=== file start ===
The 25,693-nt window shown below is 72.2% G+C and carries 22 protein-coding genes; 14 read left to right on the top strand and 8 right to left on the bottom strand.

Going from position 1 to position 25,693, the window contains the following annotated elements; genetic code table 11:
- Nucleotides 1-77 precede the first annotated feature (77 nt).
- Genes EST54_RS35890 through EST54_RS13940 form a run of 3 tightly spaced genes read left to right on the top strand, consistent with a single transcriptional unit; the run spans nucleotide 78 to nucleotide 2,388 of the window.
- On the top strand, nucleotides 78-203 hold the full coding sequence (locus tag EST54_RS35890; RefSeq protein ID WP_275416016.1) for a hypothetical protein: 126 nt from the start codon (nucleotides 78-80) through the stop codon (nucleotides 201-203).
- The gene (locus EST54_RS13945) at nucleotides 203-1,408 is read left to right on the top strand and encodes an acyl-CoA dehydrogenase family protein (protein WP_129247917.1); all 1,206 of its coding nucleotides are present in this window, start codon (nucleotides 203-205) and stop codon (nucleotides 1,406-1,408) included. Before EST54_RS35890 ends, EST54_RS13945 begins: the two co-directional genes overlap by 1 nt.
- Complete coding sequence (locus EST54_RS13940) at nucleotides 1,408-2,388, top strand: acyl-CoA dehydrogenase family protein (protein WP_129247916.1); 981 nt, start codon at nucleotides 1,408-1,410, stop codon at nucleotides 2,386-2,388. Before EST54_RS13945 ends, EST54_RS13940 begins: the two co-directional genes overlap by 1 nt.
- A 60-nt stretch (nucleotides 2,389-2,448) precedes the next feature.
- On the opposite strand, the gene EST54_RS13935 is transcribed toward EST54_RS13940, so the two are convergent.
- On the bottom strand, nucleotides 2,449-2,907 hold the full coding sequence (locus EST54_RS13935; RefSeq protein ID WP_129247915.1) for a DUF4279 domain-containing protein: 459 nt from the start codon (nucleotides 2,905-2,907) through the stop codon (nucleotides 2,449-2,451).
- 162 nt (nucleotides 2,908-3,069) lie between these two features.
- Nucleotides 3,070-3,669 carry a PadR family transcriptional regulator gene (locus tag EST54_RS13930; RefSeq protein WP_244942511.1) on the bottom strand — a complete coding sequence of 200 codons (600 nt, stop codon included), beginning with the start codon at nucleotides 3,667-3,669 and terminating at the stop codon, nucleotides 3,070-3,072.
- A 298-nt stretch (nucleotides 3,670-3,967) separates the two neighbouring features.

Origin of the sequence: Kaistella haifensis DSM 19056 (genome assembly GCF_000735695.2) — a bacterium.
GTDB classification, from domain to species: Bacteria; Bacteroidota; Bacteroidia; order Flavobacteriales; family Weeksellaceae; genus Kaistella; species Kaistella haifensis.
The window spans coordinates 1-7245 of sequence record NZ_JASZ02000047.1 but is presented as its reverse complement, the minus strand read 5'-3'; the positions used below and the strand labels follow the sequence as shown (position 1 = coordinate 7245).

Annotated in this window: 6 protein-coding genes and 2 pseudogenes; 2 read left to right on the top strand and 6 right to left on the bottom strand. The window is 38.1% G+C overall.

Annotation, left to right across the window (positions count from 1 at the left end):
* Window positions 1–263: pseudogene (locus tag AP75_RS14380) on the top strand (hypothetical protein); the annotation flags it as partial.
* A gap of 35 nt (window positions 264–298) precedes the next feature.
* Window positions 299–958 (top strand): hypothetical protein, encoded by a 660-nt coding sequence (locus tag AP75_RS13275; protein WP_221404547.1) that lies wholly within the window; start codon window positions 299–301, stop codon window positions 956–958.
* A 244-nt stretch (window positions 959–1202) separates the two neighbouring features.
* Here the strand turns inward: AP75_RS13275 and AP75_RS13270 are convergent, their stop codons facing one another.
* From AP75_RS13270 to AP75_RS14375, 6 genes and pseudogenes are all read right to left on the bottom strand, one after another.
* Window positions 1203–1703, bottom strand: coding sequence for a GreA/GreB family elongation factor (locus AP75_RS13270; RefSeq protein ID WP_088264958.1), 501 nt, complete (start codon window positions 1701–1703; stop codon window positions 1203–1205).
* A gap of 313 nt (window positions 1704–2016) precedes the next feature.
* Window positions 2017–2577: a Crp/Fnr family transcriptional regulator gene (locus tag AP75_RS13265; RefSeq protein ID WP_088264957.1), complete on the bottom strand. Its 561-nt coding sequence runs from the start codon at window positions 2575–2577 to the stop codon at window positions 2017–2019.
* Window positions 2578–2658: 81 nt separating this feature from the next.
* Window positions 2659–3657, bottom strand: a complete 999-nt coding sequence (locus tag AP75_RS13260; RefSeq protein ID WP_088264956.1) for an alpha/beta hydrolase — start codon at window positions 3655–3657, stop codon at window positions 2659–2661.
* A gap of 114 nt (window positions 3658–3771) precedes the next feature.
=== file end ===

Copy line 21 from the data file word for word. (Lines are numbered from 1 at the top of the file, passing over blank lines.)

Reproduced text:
* Window positions 299–958 (top strand): hypothetical protein, encoded by a 660-nt coding sequence (locus tag AP75_RS13275; protein WP_221404547.1) that lies wholly within the window; start codon window positions 299–301, stop codon window positions 956–958.